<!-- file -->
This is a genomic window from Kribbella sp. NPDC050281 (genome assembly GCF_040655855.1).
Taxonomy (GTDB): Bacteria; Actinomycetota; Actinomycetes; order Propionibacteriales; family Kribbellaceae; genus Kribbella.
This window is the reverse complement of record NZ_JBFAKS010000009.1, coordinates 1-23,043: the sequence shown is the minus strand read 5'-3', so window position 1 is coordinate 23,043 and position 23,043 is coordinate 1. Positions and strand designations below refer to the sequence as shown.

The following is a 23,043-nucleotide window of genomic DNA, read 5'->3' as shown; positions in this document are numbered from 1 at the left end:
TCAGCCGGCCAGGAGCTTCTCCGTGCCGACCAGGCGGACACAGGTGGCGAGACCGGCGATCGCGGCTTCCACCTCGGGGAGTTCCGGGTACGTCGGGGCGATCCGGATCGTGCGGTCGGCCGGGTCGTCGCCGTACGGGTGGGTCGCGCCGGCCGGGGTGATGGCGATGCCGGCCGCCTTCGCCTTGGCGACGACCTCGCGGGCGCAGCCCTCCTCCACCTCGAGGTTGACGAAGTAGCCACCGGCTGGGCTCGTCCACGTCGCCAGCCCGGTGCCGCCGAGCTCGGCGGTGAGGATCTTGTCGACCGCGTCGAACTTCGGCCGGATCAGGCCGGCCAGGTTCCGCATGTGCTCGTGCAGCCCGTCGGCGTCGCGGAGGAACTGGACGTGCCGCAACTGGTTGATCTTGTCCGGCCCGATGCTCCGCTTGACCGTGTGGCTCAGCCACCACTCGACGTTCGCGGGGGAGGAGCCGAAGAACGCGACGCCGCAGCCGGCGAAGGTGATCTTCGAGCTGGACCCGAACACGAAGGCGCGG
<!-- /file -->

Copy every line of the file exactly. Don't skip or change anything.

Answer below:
This is a genomic window from Kribbella sp. NPDC050281 (genome assembly GCF_040655855.1).
Taxonomy (GTDB): Bacteria; Actinomycetota; Actinomycetes; order Propionibacteriales; family Kribbellaceae; genus Kribbella.
This window is the reverse complement of record NZ_JBFAKS010000009.1, coordinates 1-23,043: the sequence shown is the minus strand read 5'-3', so window position 1 is coordinate 23,043 and position 23,043 is coordinate 1. Positions and strand designations below refer to the sequence as shown.

The following is a 23,043-nucleotide window of genomic DNA, read 5'->3' as shown; positions in this document are numbered from 1 at the left end:
TCAGCCGGCCAGGAGCTTCTCCGTGCCGACCAGGCGGACACAGGTGGCGAGACCGGCGATCGCGGCTTCCACCTCGGGGAGTTCCGGGTACGTCGGGGCGATCCGGATCGTGCGGTCGGCCGGGTCGTCGCCGTACGGGTGGGTCGCGCCGGCCGGGGTGATGGCGATGCCGGCCGCCTTCGCCTTGGCGACGACCTCGCGGGCGCAGCCCTCCTCCACCTCGAGGTTGACGAAGTAGCCACCGGCTGGGCTCGTCCACGTCGCCAGCCCGGTGCCGCCGAGCTCGGCGGTGAGGATCTTGTCGACCGCGTCGAACTTCGGCCGGATCAGGCCGGCCAGGTTCCGCATGTGCTCGTGCAGCCCGTCGGCGTCGCGGAGGAACTGGACGTGCCGCAACTGGTTGATCTTGTCCGGCCCGATGCTCCGCTTGACCGTGTGGCTCAGCCACCACTCGACGTTCGCGGGGGAGGAGCCGAAGAACGCGACGCCGCAGCCGGCGAAGGTGATCTTCGAGCTGGACCCGAACACGAAGGCGCGG